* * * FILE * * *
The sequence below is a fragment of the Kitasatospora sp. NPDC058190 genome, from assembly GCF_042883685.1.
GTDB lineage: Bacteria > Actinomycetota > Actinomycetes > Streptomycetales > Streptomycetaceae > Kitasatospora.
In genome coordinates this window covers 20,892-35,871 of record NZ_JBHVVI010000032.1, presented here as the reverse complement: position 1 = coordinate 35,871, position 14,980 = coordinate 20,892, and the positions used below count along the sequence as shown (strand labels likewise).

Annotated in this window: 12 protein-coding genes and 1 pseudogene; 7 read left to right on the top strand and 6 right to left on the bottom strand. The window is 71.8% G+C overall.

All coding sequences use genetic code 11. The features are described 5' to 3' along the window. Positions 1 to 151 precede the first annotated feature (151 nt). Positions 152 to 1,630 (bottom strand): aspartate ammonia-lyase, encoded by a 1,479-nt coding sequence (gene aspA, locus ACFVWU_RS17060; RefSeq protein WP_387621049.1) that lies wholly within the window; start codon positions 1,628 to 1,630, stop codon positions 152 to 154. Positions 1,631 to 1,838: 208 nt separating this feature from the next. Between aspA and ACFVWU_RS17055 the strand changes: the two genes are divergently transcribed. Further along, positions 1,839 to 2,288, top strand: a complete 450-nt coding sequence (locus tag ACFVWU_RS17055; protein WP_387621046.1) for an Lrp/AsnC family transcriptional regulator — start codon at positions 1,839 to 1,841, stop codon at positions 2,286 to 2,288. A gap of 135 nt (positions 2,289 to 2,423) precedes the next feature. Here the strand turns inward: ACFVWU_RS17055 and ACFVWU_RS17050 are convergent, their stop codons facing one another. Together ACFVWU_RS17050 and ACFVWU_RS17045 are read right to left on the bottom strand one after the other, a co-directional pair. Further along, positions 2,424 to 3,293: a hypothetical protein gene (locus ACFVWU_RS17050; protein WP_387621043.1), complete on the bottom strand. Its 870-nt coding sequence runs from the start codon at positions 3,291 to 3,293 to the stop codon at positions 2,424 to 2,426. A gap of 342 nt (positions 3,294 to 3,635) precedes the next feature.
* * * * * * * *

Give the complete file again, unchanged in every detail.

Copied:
The sequence below is a fragment of the Kitasatospora sp. NPDC058190 genome, from assembly GCF_042883685.1.
GTDB lineage: Bacteria > Actinomycetota > Actinomycetes > Streptomycetales > Streptomycetaceae > Kitasatospora.
In genome coordinates this window covers 20,892-35,871 of record NZ_JBHVVI010000032.1, presented here as the reverse complement: position 1 = coordinate 35,871, position 14,980 = coordinate 20,892, and the positions used below count along the sequence as shown (strand labels likewise).

Annotated in this window: 12 protein-coding genes and 1 pseudogene; 7 read left to right on the top strand and 6 right to left on the bottom strand. The window is 71.8% G+C overall.

All coding sequences use genetic code 11. The features are described 5' to 3' along the window. Positions 1 to 151 precede the first annotated feature (151 nt). Positions 152 to 1,630 (bottom strand): aspartate ammonia-lyase, encoded by a 1,479-nt coding sequence (gene aspA, locus ACFVWU_RS17060; RefSeq protein WP_387621049.1) that lies wholly within the window; start codon positions 1,628 to 1,630, stop codon positions 152 to 154. Positions 1,631 to 1,838: 208 nt separating this feature from the next. Between aspA and ACFVWU_RS17055 the strand changes: the two genes are divergently transcribed. Further along, positions 1,839 to 2,288, top strand: a complete 450-nt coding sequence (locus tag ACFVWU_RS17055; protein WP_387621046.1) for an Lrp/AsnC family transcriptional regulator — start codon at positions 1,839 to 1,841, stop codon at positions 2,286 to 2,288. A gap of 135 nt (positions 2,289 to 2,423) precedes the next feature. Here the strand turns inward: ACFVWU_RS17055 and ACFVWU_RS17050 are convergent, their stop codons facing one another. Together ACFVWU_RS17050 and ACFVWU_RS17045 are read right to left on the bottom strand one after the other, a co-directional pair. Further along, positions 2,424 to 3,293: a hypothetical protein gene (locus ACFVWU_RS17050; protein WP_387621043.1), complete on the bottom strand. Its 870-nt coding sequence runs from the start codon at positions 3,291 to 3,293 to the stop codon at positions 2,424 to 2,426. A gap of 342 nt (positions 3,294 to 3,635) precedes the next feature.